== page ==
Airmen and more than 140 aircraft from 19 allied and partner nations are training together in Europe this month as part of Trident Juncture, the largest NATO military exercise in a decade. Air assets based in Italy, Portugal, and Spain will train together daily, collecting intelligence, doing surveillance, performing reconnaissance, and practicing air-to-air refueling, according to a NATO fact sheet. The exercise includes 37 nations and more than 36,000 troops on the ground, in the air, and at sea, and tests NATO’s ability to deal with any emerging crisis. These types of exercises are crucial, said 2nd Lt. Cody Nelson, the Trident Juncture maintenance operations center officer in charge for the United States, in a release. “Our reason for being here can’t be understated, because of the variability of who we’ll have to work with in terms of allied partners,” he said. “This gives us the opportunity to learn faces, learn names, and talk cross-organization about how to improve and work better together.” The exercise ends Nov. 6. (See also Testing Readiness at Trident Juncture and NATO’s “High Intensity” Test.)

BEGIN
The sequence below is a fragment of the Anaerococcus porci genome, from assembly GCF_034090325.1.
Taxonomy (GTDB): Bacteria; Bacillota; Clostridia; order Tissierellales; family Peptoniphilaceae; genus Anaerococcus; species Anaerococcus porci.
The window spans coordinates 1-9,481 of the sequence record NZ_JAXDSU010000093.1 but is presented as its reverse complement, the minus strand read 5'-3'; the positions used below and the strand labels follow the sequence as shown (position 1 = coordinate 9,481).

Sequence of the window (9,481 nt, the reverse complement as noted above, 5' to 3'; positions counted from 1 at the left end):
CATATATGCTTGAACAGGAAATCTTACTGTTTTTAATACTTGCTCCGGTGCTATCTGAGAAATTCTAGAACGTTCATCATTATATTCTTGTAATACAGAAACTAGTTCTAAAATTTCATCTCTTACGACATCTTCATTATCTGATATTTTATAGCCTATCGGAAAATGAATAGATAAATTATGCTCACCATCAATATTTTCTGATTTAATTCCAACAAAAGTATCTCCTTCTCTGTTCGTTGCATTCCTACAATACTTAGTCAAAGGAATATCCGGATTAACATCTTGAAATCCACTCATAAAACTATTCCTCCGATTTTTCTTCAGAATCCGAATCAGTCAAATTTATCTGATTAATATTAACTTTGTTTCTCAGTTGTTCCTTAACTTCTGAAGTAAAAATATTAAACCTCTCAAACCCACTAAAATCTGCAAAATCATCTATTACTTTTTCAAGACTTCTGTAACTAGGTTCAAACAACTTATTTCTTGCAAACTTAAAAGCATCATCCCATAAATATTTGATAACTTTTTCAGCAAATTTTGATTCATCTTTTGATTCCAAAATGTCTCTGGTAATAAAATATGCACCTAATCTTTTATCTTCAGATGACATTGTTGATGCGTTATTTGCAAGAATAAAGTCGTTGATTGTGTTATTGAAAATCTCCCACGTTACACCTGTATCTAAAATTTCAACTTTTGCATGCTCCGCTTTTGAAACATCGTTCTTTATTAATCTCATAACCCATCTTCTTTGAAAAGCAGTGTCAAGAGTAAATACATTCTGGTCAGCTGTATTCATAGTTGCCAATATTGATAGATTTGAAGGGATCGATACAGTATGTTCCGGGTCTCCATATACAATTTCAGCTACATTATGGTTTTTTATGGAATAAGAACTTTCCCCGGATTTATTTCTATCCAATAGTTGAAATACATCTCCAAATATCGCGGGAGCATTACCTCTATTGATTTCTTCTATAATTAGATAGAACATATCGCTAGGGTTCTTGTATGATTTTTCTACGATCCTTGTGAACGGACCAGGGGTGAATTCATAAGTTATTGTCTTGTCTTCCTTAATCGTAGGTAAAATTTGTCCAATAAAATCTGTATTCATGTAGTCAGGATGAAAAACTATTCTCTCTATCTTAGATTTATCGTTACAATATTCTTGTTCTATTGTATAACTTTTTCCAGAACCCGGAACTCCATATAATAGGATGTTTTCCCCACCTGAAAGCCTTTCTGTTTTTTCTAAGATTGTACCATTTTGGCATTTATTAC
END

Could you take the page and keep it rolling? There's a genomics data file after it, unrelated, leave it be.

Boeing’s receipt of the 10th lot contract award for the KC-46 Pegasus this week leaves just three lots left to complete the Air Force’s buy of the tanker, although a further buy of 75 additional aircraft as a “bridge” to the Next-Generation Aerial-refueling System (NGAS) seems increasingly likely.